Now may be good time for Fed to sell assets: Dallas Fed

By Ann Saphir

CHICAGO (BestGrowthStock) – The European debt crisis, and the investor flight to safe-haven U.S. government debt it has prompted, has handed the Federal Reserve an opportunity to shrink its bloated balance sheet and turn a profit at the same time, the Dallas Fed’s head of research said on Thursday.

The Fed bought more than $1.7 trillion in mortgage-backed and Treasury bonds as part of its bid to fend off the worst financial crisis in decades. Now that the U.S. economy has begun to grow again, Fed officials generally agree on the need to trim the U.S. central bank’s balance sheet, but they disagree on when and how fast.

With the recent influx of capital to the U.S. pushing down interest rates on Fed-held assets, now might be a good time, Harvey Rosenblum, Dallas Fed’s research chief, suggested in an interview with Reuters. Lower yields, and therefore higher prices, mean the Fed could sell the assets at a profit, he said.

“It may be that some of the rush to safety is temporary, but then again, the central bank has to learn to take advantage of those market driven opportunities,” he said, making it clear that he was not speaking for the U.S. central bank’s policy-setting Federal Open Market Committee, whose meetings he frequently attends along with Dallas Fed President Richard Fisher.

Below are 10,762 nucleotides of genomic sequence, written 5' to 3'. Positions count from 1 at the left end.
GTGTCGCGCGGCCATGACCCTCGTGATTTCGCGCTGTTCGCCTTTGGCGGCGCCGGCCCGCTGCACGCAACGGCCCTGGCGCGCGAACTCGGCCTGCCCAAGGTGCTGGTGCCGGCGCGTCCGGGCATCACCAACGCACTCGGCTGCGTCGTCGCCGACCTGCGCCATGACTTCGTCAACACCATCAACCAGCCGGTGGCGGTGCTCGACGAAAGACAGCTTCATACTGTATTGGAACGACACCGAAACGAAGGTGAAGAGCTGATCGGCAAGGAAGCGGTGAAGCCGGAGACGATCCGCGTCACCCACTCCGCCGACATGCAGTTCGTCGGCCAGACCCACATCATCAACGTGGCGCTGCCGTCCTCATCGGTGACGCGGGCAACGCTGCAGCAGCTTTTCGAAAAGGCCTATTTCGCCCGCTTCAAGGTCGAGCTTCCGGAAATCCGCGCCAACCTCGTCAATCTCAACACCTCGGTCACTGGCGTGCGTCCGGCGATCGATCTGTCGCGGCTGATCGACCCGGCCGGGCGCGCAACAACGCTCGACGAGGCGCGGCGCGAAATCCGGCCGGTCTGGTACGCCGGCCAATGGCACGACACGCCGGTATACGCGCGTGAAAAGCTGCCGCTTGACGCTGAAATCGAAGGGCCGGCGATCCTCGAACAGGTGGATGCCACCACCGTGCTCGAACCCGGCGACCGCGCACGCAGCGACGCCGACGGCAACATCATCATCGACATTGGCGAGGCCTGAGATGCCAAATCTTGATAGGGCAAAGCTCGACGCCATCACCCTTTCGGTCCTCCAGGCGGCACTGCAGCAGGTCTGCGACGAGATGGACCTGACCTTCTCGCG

In May the Fed opened up dollar-lending lines to Europe to ease stress in the banking system there, but so far there has been little demand. Should borrowing pick up, he said, the Fed may feel the need to offset the lending by, among other possibilities, selling assets.

“The Fed didn’t go into this with a plan, that for every dollar that we had on our balance sheet we’ll find some other asset to sell off, but I must say as I stop and think about it, here’s a wonderful opportunistic situation to reduce the balance sheet of some of the long-term assets that we acquired in the last year or so,” Rosenblum said in the interview.

“What better time to sell it off, in small quantities,” he said.

Whether the idea actually gets on the agenda of the FOMC, which next meets later this month, is up to Fed Chairman Ben Bernanke, he said.

Asked how likely it is that Fisher or other regional Fed bank presidents might push for a discussion of the issue, Rosenblum said, “I can be more than reasonably sure that more than one person will bring up the subject.”

Stock Investing

(Reporting by Ann Saphir; Editing by Kenneth Barry)

Now may be good time for Fed to sell assets: Dallas Fed